Be careful in putting your cybertrust in Google, Microsoft and Apple

We have the natural tendency to believe that our data is safe with one of the "tech giants" - after all, they are the leaders in the field. But is that trust warranted?

Credit: bark

Security professionals and consumers often feel that they understand cybersecurity just by using words and technical descriptions of product labels, vendors’ marketing campaigns, and manuals. Especially when knowing that we bet on the “right horse” and entrusted our data to well-known companies, including Google, Apple, Microsoft, and others. Right?

Not exactly. While there are many arguably great benefits that come with using technology and services from tech giants such as the ones mentioned above, some common issues tend to plague complex systems. The complexity of the system in and of itself generally makes it more difficult to secure every aspect of it. There might be more resources available for increasing the security of the system, but the belief that the infrastructure tech giants offer is more secure is simply a false perception of security. Even giants have security holes.

Take, for example, the tool called iDict, a simple hacking tool that allows practically anyone to attempt to gain unauthorized access to any Apple iCloud account. If you think that you would be safe because you have the two-factor authentication enabled, I have some bad news for you. This tool was able to circumvent that two-factor authentication altogether. It then used a simple dictionary of a mere 500 most common passwords to “brute-force” its way in. It could seem like a foolish idea, but the tool was highly effective.

A number of celebrities could talk about their password habits and intellectual wisdom of technology - including Jennifer Lawrence, and others. Nothing is better than some Hollywood wisdom — no price is low for such cybersecurity advice.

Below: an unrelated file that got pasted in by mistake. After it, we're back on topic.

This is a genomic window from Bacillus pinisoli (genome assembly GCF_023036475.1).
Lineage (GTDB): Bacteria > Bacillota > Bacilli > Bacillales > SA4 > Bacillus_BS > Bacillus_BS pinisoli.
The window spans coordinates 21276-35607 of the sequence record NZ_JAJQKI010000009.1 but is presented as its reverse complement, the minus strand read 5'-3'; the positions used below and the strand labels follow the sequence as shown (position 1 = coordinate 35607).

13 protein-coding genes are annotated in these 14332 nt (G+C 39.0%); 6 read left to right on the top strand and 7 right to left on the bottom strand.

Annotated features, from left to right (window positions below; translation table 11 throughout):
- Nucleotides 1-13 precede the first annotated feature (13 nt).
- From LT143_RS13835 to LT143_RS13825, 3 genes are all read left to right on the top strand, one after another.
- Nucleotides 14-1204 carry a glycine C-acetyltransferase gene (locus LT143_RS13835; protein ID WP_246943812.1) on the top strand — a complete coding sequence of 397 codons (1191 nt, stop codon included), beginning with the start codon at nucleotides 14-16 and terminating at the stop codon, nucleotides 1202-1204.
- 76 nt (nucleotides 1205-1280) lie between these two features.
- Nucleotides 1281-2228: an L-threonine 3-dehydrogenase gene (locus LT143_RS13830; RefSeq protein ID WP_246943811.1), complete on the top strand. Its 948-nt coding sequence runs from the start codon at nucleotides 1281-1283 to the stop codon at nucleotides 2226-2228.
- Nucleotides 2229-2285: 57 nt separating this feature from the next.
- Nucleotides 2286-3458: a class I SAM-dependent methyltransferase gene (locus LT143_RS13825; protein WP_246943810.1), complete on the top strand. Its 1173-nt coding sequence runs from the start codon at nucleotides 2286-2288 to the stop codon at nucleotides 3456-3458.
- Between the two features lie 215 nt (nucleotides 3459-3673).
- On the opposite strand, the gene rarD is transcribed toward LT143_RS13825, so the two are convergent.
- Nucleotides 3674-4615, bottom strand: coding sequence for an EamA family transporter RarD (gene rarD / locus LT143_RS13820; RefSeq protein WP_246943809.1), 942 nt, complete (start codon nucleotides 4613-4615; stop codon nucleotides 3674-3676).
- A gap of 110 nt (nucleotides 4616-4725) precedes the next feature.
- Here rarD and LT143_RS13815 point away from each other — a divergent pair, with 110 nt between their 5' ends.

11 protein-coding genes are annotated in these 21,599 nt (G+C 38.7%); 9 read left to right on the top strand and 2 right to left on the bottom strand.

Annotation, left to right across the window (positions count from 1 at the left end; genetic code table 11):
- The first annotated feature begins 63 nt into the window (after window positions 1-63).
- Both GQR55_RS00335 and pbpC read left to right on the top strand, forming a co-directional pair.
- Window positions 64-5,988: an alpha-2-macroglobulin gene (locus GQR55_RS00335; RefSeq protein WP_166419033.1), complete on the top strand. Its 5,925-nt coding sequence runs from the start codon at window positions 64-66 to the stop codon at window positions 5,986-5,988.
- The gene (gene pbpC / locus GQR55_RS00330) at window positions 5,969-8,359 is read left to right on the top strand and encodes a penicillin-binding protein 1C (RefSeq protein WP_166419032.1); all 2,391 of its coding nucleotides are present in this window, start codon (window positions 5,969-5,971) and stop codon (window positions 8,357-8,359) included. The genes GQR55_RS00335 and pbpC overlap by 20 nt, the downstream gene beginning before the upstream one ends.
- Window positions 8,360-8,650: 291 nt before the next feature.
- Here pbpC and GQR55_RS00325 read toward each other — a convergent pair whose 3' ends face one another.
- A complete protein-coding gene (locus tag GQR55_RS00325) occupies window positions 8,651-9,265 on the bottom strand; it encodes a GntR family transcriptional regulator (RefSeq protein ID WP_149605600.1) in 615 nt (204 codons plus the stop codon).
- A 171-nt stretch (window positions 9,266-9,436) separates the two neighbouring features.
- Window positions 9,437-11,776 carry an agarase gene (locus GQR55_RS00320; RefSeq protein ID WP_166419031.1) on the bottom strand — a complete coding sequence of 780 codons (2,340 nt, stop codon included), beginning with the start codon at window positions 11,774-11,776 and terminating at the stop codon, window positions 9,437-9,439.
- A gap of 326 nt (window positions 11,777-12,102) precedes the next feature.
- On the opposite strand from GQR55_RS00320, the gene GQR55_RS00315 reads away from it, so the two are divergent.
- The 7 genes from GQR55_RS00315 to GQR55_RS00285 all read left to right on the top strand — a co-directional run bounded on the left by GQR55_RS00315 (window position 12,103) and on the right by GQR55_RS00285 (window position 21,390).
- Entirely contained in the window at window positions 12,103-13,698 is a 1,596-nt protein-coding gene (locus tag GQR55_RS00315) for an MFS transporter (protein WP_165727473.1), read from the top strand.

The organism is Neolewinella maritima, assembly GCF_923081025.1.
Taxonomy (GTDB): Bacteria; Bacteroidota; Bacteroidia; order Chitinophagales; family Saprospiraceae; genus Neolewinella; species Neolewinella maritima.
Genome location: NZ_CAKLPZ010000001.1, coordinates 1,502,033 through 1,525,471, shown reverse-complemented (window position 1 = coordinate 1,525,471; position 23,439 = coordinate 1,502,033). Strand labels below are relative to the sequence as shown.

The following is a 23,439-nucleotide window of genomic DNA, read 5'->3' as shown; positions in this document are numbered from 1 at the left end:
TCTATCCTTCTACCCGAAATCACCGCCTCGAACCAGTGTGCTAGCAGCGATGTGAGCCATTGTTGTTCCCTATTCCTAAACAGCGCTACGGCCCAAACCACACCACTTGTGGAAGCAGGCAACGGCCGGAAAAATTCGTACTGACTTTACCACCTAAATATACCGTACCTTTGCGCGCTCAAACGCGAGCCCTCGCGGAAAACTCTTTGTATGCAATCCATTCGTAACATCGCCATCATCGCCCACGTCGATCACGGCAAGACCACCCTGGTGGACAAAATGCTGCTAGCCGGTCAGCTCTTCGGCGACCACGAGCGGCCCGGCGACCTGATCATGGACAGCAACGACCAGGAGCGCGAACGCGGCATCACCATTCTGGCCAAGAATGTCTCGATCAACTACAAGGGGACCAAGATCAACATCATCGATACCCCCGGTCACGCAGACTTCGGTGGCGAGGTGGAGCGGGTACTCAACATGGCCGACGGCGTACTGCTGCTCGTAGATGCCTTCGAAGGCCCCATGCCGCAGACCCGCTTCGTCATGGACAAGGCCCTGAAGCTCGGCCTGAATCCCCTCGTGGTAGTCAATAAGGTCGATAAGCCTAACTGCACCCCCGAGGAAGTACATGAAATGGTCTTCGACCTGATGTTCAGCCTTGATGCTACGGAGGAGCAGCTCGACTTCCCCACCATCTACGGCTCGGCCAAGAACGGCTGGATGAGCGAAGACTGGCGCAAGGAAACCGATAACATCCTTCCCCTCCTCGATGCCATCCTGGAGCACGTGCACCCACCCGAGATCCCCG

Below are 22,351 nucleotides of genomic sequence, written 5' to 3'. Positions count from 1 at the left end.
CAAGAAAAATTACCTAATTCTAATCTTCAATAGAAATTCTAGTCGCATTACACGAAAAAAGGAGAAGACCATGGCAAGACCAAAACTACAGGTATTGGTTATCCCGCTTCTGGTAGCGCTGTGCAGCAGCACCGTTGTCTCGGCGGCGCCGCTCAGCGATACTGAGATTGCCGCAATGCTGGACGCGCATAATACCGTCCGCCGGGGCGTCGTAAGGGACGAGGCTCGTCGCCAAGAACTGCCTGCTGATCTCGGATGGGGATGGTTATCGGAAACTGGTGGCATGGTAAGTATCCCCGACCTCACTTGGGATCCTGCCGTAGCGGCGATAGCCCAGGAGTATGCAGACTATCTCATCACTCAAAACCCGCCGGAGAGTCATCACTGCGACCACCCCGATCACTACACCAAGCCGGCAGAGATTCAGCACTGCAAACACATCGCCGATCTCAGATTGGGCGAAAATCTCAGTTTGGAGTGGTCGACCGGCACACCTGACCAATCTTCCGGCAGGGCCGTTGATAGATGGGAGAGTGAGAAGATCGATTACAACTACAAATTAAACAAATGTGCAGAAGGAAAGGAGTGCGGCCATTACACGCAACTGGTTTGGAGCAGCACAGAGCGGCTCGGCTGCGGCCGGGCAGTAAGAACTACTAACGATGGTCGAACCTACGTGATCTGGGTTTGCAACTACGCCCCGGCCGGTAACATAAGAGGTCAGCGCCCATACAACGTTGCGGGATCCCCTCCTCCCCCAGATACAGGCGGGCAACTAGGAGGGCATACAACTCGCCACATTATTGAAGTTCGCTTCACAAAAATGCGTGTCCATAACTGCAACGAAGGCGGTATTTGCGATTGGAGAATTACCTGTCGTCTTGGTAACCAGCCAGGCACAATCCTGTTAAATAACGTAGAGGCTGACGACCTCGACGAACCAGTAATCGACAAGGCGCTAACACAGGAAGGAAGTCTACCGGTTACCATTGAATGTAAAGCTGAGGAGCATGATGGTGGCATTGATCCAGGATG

Here are two quick observations:

  • Security professionals often use strong claims about security, such as: “it has two-factor and biometric features, and it cannot be exploited.” Surely, Apple could tell if its two-factor authentication is vulnerable and broken, but, believing that any technology is completely secure is simply naïve.
  • We like to believe that hacking is a sophisticated, highly-talented dark art. In some cases, that is surely true. Looking at this brilliant idea of PHP code run in your local browser with a 500-word dictionary, however, one can only agree that hackers release security code with such pride that security companies can hardly ever match. Most of the code from security companies is proprietary, and we can only hope they are proud of developing it, and one day even clients could see it.

ICSA Labs, an independent security testing organization, provides insight into security product testing. Nearly 80 percent of security products fail to perform as intended and do not pass the tests needed to obtain the certification on the first try. We don’t need to pick on Microsoft Windows’ weak security shadow, because other tech giant companies follow, including Apple and Samsung’s recently implemented biometric vulnerabilities.

We like to pretend that we understand cybersecurity and the various connections between systems, falsely believing that we master it. A simple test can prove us wrong: where it is not arrogance, just a false perception of cybersecurity maturity level and posture that brings empires like Sony to its knees. And yes, it was not that sophisticated.

This article is published as part of the IDG Contributor Network. Want to Join?

Cybersecurity market research: Top 15 statistics for 2017